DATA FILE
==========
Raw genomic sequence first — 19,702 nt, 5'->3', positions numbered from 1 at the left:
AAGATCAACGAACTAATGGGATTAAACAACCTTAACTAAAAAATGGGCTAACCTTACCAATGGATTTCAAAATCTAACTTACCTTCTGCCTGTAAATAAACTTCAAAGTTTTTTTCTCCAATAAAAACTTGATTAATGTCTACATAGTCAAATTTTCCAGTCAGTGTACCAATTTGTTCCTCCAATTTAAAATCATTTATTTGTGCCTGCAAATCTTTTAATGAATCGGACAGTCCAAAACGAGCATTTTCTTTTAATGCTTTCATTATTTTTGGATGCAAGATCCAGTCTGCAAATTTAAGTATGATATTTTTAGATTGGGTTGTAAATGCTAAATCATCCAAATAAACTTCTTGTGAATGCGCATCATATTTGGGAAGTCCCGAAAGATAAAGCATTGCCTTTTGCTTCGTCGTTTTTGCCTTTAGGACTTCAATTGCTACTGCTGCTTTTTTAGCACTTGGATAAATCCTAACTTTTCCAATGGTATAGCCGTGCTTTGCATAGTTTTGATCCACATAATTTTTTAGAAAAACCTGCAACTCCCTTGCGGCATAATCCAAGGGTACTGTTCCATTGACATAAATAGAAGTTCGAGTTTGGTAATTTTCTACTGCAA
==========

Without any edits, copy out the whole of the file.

Raw genomic sequence first — 19,702 nt, 5'->3', positions numbered from 1 at the left:
AAGATCAACGAACTAATGGGATTAAACAACCTTAACTAAAAAATGGGCTAACCTTACCAATGGATTTCAAAATCTAACTTACCTTCTGCCTGTAAATAAACTTCAAAGTTTTTTTCTCCAATAAAAACTTGATTAATGTCTACATAGTCAAATTTTCCAGTCAGTGTACCAATTTGTTCCTCCAATTTAAAATCATTTATTTGTGCCTGCAAATCTTTTAATGAATCGGACAGTCCAAAACGAGCATTTTCTTTTAATGCTTTCATTATTTTTGGATGCAAGATCCAGTCTGCAAATTTAAGTATGATATTTTTAGATTGGGTTGTAAATGCTAAATCATCCAAATAAACTTCTTGTGAATGCGCATCATATTTGGGAAGTCCCGAAAGATAAAGCATTGCCTTTTGCTTCGTCGTTTTTGCCTTTAGGACTTCAATTGCTACTGCTGCTTTTTTAGCACTTGGATAAATCCTAACTTTTCCAATGGTATAGCCGTGCTTTGCATAGTTTTGATCCACATAATTTTTTAGAAAAACCTGCAACTCCCTTGCGGCATAATCCAAGGGTACTGTTCCATTGACATAAATAGAAGTTCGAGTTTGGTAATTTTCTACTGCAA